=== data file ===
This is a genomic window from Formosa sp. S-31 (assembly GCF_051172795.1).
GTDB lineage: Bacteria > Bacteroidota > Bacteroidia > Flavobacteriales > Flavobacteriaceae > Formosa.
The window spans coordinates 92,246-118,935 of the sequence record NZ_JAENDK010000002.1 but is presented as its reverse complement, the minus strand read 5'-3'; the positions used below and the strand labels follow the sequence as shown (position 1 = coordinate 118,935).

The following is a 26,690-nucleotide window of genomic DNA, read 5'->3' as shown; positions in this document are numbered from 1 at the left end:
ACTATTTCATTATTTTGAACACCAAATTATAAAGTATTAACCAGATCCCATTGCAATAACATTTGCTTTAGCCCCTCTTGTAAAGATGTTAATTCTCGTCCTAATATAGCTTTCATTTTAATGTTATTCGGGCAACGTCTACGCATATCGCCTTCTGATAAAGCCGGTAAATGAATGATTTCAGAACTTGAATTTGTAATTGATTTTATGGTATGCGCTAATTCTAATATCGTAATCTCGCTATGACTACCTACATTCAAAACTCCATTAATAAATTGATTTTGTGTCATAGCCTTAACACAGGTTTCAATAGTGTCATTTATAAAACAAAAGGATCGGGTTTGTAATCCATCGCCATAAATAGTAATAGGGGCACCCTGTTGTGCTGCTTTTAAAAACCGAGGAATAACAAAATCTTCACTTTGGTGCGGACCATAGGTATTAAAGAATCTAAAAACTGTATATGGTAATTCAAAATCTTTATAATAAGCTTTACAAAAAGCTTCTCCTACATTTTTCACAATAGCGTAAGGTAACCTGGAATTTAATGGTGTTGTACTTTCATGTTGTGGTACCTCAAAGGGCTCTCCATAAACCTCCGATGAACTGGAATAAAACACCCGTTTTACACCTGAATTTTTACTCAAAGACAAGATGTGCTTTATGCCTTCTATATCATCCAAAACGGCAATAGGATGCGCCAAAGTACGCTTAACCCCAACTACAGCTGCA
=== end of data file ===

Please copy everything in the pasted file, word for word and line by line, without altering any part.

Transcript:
This is a genomic window from Formosa sp. S-31 (assembly GCF_051172795.1).
GTDB lineage: Bacteria > Bacteroidota > Bacteroidia > Flavobacteriales > Flavobacteriaceae > Formosa.
The window spans coordinates 92,246-118,935 of the sequence record NZ_JAENDK010000002.1 but is presented as its reverse complement, the minus strand read 5'-3'; the positions used below and the strand labels follow the sequence as shown (position 1 = coordinate 118,935).

The following is a 26,690-nucleotide window of genomic DNA, read 5'->3' as shown; positions in this document are numbered from 1 at the left end:
ACTATTTCATTATTTTGAACACCAAATTATAAAGTATTAACCAGATCCCATTGCAATAACATTTGCTTTAGCCCCTCTTGTAAAGATGTTAATTCTCGTCCTAATATAGCTTTCATTTTAATGTTATTCGGGCAACGTCTACGCATATCGCCTTCTGATAAAGCCGGTAAATGAATGATTTCAGAACTTGAATTTGTAATTGATTTTATGGTATGCGCTAATTCTAATATCGTAATCTCGCTATGACTACCTACATTCAAAACTCCATTAATAAATTGATTTTGTGTCATAGCCTTAACACAGGTTTCAATAGTGTCATTTATAAAACAAAAGGATCGGGTTTGTAATCCATCGCCATAAATAGTAATAGGGGCACCCTGTTGTGCTGCTTTTAAAAACCGAGGAATAACAAAATCTTCACTTTGGTGCGGACCATAGGTATTAAAGAATCTAAAAACTGTATATGGTAATTCAAAATCTTTATAATAAGCTTTACAAAAAGCTTCTCCTACATTTTTCACAATAGCGTAAGGTAACCTGGAATTTAATGGTGTTGTACTTTCATGTTGTGGTACCTCAAAGGGCTCTCCATAAACCTCCGATGAACTGGAATAAAACACCCGTTTTACACCTGAATTTTTACTCAAAGACAAGATGTGCTTTATGCCTTCTATATCATCCAAAACGGCAATAGGATGCGCCAAAGTACGCTTAACCCCAACTACAGCTGCA